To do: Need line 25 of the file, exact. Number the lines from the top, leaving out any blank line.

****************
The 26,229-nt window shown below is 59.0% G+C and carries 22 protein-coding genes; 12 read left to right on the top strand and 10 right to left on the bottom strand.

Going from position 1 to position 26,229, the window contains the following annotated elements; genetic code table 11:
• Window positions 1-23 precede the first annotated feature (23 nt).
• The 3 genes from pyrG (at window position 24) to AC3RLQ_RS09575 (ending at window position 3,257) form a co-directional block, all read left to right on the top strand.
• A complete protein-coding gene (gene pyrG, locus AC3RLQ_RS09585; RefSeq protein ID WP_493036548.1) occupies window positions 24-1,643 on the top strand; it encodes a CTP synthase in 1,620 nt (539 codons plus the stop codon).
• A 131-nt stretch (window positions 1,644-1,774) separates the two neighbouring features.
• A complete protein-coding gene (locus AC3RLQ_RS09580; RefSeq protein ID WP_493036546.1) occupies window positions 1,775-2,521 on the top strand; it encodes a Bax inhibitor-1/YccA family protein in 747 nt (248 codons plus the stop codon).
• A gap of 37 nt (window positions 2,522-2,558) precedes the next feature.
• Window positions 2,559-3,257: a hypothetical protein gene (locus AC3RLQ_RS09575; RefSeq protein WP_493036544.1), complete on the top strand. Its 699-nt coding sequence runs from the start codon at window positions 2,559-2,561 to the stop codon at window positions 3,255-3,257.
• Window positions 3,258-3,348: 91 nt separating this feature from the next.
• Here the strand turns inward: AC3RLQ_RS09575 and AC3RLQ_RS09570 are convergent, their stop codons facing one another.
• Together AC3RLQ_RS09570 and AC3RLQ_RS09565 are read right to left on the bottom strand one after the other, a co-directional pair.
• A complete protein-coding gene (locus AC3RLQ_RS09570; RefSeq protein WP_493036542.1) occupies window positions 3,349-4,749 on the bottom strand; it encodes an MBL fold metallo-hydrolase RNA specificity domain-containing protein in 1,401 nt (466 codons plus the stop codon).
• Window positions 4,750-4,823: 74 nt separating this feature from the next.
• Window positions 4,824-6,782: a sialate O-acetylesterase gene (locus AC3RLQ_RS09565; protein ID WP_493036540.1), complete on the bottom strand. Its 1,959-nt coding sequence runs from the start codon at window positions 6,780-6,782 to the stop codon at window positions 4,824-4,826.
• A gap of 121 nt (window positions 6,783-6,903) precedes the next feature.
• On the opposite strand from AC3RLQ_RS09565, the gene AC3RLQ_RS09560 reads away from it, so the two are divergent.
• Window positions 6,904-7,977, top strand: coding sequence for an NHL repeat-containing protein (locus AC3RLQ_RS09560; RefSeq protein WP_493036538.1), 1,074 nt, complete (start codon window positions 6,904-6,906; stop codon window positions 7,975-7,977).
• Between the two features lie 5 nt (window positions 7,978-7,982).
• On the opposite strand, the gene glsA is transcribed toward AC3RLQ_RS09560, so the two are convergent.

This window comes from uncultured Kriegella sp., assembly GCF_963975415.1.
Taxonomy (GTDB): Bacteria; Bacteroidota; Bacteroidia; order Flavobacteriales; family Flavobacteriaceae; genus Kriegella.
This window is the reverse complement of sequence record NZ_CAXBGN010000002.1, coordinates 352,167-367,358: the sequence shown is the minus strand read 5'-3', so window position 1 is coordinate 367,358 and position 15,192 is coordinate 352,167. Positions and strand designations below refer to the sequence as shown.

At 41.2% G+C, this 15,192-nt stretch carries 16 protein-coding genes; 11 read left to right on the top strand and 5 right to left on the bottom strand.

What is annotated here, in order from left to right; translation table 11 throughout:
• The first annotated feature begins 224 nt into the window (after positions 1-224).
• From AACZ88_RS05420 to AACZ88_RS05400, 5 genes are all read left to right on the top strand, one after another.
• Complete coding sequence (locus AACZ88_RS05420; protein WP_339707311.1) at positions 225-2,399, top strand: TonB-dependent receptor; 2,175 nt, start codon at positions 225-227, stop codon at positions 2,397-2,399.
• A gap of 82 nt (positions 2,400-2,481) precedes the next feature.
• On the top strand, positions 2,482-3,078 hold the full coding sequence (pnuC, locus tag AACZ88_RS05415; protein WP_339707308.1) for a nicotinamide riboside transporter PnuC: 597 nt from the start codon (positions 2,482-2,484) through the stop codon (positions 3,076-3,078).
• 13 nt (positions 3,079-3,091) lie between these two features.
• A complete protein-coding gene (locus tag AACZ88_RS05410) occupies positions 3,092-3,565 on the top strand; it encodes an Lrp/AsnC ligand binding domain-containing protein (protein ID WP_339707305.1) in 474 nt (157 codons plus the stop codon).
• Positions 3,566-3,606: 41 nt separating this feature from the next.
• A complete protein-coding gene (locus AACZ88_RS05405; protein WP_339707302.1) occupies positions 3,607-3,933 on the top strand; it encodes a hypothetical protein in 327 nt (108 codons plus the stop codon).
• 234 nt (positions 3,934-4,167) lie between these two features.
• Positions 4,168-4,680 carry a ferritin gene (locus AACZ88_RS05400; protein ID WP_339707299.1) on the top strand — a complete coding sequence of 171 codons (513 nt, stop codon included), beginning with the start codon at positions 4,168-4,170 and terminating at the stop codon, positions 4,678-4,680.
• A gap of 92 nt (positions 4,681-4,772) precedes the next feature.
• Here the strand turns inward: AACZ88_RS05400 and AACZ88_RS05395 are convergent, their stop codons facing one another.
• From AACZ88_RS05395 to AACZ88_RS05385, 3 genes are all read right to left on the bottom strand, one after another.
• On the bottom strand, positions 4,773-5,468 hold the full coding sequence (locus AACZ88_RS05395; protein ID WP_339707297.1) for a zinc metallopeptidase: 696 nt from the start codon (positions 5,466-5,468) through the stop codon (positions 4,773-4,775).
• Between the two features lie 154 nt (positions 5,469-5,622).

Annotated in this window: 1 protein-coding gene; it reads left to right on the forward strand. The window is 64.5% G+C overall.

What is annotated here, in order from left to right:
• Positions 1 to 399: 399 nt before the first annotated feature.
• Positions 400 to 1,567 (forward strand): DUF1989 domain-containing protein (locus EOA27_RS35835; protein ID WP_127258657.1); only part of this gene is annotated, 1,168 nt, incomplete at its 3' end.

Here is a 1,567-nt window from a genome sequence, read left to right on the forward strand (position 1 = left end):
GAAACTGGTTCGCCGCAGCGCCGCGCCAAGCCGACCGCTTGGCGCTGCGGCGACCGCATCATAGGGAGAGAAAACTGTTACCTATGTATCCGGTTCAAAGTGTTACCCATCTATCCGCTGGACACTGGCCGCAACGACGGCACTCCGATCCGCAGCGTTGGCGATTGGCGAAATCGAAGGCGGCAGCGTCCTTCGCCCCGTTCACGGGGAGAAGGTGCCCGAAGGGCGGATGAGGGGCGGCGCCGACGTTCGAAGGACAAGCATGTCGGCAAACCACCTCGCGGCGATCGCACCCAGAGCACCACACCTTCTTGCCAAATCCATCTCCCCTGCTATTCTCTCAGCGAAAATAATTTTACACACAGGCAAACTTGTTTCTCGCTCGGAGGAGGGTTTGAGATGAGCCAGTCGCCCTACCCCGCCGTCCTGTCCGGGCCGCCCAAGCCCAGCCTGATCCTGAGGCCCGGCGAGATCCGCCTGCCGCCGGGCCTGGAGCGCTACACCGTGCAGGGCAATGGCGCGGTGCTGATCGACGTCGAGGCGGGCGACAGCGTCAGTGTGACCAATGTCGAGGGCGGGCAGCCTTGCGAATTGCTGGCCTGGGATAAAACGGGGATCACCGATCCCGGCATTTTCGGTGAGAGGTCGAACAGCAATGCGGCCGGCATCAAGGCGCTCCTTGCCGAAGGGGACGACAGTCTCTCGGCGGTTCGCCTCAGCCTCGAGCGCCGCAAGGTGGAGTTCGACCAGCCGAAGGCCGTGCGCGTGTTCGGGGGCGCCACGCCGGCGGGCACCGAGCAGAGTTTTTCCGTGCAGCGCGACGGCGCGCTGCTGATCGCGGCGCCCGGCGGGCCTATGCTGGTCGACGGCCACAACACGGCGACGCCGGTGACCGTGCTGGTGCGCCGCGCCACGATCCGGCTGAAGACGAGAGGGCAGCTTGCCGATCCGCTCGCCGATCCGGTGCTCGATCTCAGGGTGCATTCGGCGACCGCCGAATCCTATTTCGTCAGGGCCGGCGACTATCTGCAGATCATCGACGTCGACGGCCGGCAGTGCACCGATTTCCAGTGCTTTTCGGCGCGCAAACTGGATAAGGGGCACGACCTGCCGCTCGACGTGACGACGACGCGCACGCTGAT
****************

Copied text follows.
What is annotated here, in order from left to right; translation table 11 throughout: